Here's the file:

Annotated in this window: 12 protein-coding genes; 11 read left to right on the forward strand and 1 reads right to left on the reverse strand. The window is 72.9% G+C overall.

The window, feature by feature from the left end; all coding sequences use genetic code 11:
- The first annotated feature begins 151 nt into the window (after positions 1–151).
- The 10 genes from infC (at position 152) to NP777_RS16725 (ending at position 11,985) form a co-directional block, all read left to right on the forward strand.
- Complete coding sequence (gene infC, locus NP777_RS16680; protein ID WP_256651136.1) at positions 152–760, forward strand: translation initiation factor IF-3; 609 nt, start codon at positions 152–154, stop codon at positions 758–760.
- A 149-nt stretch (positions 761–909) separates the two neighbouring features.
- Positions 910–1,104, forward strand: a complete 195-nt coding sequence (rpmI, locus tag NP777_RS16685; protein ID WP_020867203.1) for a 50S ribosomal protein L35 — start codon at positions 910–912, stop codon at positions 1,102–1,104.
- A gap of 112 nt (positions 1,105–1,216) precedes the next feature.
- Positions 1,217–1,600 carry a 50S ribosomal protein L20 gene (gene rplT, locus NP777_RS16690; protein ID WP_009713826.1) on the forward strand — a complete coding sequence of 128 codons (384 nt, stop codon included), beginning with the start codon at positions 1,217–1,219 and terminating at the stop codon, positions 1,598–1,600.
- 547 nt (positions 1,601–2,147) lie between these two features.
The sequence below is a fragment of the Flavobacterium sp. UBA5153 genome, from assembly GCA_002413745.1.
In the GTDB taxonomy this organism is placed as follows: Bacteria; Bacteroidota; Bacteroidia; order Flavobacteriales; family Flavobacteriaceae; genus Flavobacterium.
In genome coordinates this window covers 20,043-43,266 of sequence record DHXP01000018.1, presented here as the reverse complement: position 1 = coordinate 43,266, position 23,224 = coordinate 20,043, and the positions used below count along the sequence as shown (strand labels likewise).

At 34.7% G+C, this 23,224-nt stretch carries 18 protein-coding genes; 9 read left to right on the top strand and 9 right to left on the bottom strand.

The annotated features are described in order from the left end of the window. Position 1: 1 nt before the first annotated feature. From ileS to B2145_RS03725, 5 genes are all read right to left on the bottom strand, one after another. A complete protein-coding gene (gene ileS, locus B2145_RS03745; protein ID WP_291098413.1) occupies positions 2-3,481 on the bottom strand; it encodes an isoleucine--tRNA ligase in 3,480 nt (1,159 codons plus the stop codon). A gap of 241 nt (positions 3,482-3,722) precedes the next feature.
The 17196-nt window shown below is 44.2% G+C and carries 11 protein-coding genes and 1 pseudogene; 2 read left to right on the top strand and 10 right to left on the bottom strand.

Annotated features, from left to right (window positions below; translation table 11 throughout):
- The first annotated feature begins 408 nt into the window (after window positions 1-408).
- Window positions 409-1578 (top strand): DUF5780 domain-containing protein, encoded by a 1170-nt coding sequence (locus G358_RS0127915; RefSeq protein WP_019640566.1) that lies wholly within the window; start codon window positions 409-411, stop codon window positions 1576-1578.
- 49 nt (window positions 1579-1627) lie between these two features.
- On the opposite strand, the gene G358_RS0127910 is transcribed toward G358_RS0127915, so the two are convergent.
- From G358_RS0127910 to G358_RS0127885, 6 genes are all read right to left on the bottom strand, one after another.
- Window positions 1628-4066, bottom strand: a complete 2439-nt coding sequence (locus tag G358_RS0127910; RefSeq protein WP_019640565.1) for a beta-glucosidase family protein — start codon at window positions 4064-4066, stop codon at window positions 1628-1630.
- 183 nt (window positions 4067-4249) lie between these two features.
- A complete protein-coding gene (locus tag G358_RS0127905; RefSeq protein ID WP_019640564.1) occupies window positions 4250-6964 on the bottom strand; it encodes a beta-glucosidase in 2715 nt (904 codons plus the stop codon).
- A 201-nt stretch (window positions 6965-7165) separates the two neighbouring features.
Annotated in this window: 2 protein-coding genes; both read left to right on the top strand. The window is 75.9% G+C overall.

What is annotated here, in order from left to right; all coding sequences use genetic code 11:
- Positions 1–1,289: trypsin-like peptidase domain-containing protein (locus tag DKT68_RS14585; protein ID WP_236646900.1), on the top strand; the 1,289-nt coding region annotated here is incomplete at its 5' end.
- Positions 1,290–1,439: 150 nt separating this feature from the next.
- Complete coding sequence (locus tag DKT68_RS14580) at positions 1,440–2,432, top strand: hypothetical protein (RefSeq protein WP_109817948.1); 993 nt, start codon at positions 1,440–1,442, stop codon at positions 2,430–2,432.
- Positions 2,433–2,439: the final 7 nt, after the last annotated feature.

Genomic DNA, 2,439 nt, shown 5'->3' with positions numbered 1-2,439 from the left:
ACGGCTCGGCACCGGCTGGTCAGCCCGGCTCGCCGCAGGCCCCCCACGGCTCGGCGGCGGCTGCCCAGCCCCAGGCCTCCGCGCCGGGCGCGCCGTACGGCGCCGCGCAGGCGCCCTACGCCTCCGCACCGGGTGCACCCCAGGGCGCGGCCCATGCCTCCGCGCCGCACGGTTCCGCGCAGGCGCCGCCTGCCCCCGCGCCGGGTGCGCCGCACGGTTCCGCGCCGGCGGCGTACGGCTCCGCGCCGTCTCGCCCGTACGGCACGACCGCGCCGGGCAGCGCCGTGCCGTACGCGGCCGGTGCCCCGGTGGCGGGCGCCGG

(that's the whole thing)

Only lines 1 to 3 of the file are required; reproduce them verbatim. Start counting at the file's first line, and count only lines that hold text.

Annotated in this window: 12 protein-coding genes; 11 read left to right on the forward strand and 1 reads right to left on the reverse strand. The window is 72.9% G+C overall.

The window, feature by feature from the left end; all coding sequences use genetic code 11:
- The first annotated feature begins 151 nt into the window (after positions 1–151).